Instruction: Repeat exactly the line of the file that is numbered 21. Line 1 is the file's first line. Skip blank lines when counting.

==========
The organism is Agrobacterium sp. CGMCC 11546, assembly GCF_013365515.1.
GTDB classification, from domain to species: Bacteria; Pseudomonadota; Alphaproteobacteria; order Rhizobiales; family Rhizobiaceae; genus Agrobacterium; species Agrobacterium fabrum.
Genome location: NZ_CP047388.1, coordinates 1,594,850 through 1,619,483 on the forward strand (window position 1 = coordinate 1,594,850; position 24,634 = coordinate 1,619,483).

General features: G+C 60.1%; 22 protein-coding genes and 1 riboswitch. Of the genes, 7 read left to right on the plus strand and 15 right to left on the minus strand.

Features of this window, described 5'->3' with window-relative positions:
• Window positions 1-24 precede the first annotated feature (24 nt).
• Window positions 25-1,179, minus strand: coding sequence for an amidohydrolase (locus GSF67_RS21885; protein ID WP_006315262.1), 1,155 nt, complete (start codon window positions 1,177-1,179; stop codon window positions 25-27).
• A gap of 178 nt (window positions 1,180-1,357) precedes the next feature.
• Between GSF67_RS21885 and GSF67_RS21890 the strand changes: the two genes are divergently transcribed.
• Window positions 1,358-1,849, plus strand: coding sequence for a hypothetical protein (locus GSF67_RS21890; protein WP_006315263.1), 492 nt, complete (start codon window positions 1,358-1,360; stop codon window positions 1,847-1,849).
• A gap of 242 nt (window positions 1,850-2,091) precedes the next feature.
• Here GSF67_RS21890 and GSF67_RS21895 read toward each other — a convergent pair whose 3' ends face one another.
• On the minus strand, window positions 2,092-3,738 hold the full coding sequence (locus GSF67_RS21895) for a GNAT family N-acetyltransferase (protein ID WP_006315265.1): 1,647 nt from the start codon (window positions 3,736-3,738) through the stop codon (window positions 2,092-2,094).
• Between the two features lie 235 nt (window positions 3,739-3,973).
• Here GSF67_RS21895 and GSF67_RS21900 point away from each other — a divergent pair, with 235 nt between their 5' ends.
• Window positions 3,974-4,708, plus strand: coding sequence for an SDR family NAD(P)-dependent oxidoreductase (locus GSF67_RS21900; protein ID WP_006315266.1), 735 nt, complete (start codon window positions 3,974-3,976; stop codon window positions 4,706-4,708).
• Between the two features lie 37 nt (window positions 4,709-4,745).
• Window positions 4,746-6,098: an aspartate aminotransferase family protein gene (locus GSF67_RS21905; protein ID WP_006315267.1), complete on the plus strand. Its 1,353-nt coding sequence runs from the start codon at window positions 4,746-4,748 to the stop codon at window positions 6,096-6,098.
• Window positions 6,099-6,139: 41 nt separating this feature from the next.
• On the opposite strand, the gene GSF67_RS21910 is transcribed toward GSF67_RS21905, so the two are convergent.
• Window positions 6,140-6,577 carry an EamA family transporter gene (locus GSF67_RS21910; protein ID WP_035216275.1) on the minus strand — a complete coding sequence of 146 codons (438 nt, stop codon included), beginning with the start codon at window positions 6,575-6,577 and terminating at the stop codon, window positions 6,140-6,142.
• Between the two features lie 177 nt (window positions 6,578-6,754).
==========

• Window positions 6,140-6,577 carry an EamA family transporter gene (locus GSF67_RS21910; protein ID WP_035216275.1) on the minus strand — a complete coding sequence of 146 codons (438 nt, stop codon included), beginning with the start codon at window positions 6,575-6,577 and terminating at the stop codon, window positions 6,140-6,142.